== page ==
One large class of red herring arguments involves shifting the argument from the substance to the people involved. Ad hominem arguments attack the arguer. Ad baculum arguments use threats. Ad populem arguments count numbers. Ad Hitlerian arguments accuse one side of being Nazis, or at least Nazi-like.
Argumentum ad hominem
My great-great-great-aunt Molly Elliott Seawell is a minor figure in the history of American letters. (Her former salon on P Street here in DC is on the Register of Historic Places.) The author of forty-something books, mostly boy’s adventure with some Graustarkian romance, she was famously attacked by Walt Whitman over her 1891 essay, “On the Absence of the Creative Faculty in Women.”
Yes, you read it right. And she was quite serious. A virulent anti-suffragette, Seawell denied that women had any intrinsic creativity. When the obvious counter-example came up, Seawell dismissed her own work as meritless — she was, after all, obviously only a woman.
Ad hominem arguments take a characteristic of an opponent and use that characteristic to discredit the argument. A mere insult doesn’t qualify. For example, “That jackass Joe is wrong because his facts are in error” contains an insult, but the insult isn’t part of the argument: the argument is the claim that Joe’s facts are in error. No ad hominem here.
“Joe is wrong because he is a jackass” contains the same insult, but now it’s ad hominem because the evidence that Joe is wrong is that he is a jackass. Joe may indeed be a jackass, for all we know, but that fact alone doesn’t establish that he’s incorrect.
But what if it does? If the personal characteristic does disqualify someone’s argument, or at least lessen its potency, is it still ad hominem?
Some years ago, I was asked to read a manuscript purporting to prove that relativity was false, and that only a conspiracy of physicists either too stupid or too venal to face the truth was keeping the veil of deceit intact. The author had a journalism degree and had interviewed exactly one scientist, evidently his source for the Einsteinian hoax revelation.
Is it logically incumbent on me to go through the arguments in that book step by step to refute them, or can I simply look at the skimpy credentialing and sourcing and use that as logical grounds to dismiss his argument from serious consideration?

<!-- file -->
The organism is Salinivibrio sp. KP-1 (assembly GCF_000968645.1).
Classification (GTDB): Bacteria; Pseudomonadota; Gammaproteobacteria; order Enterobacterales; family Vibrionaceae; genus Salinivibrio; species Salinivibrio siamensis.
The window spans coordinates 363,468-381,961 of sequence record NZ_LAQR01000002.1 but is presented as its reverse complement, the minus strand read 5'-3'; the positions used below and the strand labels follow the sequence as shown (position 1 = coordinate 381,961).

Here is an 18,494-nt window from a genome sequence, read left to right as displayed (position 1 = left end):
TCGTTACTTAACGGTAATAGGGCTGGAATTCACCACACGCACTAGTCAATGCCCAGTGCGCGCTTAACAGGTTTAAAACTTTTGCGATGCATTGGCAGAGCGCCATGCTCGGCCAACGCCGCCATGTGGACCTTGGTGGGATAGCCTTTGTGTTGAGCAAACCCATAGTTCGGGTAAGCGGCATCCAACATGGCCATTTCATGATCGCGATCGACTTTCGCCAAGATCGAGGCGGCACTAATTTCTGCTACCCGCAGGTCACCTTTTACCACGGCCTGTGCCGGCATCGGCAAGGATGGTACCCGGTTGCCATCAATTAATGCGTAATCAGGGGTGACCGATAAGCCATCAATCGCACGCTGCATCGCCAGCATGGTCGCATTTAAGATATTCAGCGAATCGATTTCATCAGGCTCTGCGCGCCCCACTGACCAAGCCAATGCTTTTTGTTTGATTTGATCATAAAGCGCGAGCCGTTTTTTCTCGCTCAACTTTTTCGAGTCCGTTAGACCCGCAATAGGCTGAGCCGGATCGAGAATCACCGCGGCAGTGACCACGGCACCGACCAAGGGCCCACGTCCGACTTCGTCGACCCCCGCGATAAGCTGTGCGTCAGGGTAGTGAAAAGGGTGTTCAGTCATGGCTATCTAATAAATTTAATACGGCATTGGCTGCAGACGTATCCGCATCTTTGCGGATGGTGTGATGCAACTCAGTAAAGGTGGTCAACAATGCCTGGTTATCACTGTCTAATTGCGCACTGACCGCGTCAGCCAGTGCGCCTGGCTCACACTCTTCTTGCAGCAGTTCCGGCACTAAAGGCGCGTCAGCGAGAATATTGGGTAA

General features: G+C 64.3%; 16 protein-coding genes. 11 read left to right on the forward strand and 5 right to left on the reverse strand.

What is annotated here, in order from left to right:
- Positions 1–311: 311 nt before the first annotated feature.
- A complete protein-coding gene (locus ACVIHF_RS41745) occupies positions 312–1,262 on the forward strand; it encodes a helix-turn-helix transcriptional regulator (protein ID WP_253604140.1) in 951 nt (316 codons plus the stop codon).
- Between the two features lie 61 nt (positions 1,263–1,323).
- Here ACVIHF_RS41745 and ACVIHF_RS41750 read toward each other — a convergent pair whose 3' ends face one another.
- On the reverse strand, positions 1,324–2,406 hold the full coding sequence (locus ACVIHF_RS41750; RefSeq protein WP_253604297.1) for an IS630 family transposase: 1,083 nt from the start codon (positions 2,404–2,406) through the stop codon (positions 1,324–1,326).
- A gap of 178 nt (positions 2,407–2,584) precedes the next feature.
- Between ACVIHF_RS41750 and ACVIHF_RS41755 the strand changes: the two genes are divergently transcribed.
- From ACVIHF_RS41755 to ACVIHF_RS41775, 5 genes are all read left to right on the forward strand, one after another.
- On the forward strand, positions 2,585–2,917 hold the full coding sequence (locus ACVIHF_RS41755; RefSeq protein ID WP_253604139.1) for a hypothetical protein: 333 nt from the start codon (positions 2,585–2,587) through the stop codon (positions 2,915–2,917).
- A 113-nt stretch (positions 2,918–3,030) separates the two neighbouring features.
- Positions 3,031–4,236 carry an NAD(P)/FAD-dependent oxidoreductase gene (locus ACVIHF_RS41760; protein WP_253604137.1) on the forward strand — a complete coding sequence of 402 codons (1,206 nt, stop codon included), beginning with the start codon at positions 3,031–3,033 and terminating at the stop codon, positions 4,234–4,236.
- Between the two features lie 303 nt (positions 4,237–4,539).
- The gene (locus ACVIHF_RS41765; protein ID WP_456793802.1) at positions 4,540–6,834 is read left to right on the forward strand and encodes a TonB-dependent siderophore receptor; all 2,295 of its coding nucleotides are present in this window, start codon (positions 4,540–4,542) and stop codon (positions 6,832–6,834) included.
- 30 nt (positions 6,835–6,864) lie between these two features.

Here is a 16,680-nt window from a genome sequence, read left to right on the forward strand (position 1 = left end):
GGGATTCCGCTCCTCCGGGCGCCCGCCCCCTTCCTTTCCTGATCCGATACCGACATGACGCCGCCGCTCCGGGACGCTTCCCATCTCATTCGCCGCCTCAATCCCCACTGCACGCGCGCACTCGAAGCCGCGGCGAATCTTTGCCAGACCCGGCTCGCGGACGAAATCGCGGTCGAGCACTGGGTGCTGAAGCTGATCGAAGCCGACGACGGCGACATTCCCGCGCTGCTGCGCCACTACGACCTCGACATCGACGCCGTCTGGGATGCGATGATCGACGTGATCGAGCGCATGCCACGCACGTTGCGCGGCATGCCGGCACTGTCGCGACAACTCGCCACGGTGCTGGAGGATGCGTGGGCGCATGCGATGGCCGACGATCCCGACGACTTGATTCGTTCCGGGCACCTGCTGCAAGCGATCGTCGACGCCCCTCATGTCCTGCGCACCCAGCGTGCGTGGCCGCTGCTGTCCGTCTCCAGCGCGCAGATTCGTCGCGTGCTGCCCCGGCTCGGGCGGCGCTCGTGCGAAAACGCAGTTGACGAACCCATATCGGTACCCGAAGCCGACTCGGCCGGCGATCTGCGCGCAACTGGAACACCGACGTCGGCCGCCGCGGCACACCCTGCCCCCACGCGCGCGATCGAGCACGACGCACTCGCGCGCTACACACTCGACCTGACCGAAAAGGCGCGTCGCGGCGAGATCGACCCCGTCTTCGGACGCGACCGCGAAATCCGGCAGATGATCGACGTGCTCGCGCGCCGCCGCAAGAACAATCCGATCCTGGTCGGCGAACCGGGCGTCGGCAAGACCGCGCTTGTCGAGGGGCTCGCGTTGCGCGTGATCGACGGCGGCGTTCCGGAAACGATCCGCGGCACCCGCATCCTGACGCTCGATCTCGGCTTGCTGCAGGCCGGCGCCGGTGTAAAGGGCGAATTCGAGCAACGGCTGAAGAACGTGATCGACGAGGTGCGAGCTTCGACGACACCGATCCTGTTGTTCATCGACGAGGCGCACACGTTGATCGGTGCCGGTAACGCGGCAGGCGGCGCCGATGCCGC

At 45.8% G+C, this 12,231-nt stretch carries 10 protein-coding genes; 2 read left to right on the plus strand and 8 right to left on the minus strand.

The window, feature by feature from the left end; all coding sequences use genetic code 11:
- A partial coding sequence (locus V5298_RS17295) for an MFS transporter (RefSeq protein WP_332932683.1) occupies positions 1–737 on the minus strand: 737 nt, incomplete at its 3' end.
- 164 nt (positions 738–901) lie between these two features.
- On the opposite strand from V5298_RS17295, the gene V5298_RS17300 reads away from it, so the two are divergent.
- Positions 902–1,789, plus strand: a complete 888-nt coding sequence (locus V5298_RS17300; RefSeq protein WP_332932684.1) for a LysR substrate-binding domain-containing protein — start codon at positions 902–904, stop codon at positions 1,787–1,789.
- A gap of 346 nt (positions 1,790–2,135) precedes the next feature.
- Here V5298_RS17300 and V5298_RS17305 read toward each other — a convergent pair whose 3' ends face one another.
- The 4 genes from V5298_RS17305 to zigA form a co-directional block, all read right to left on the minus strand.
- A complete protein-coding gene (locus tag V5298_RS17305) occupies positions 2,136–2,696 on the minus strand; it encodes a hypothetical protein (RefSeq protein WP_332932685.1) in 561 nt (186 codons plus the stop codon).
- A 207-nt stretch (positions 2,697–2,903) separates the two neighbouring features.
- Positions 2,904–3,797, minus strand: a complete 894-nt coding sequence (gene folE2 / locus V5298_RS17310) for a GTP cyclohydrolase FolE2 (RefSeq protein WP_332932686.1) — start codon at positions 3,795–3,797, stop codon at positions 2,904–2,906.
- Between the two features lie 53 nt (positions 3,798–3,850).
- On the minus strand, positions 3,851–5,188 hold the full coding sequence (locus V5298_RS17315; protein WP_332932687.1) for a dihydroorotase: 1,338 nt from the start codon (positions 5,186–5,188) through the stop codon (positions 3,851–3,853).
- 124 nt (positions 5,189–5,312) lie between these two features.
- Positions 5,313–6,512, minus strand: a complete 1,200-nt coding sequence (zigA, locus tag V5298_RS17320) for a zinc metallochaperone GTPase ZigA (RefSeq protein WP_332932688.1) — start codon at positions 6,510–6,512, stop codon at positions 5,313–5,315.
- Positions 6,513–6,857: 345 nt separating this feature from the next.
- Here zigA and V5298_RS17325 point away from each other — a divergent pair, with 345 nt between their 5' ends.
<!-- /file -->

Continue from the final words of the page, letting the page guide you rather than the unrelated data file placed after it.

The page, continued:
My own answer is yes. In the unlikely event the argument has merit, it will sooner or later convince others. If the argument shows up again, this time in more credible mouths, it will be time for me to reassess.
So the first question is whether the claim is true, and the second question is whether the if-true claim actually discredits the substance of the argument. Which brings us back to Molly Elliott Seawell. Her proposition is, “My work is not creative because I am a woman.” The proposition “I am a woman” is true. It’s also possible that “My work is not creative” is true — I myself am not impressed with her literary gifts. If both propositions of the argument are true, is not the whole argument true?
The problem here is “because.” You can’t assume such a connection. If you want to assert it, you have to offer proof, in this case, that there is not only a correlation, but a causation.
Properly, the burden of proof lies on the shoulders of the side that claims the linkage. If it’s a valid linkage, you ought to be able to prove it, not just claim it. What criteria measure creativity? Are those criteria objectively valid (or at least acceptable by both sides)? What is the actual distribution among women and men? If there are differences, are they statistically significant? Have alternate explanations and theories to account for any significant differences been explored?
That’s a high burden of proof, but it’s fair. If you argue against a proposition by arguing against the person, it’s your responsibility to prove it’s not ad hominem, and if you fail, the argument’s a fallacy.
To me, Seawell’s claim is clearly ad hominem because the claim that her womanhood compromised her creative mechanism is on the face of it ridiculous. It can’t be accepted at face value; the burden of proof weighs heavily against the proposition. But that’s not the way she saw it. Her world (and her books) were filled with subservient Negroes and noble white boys. That was the way of the world, and it thus meant the burden of proof fell on the other side. The general wisdom said that women were creatively inferior; she had popular opinion on her side. But that’s argumentum ad populem, a fallacy for another day.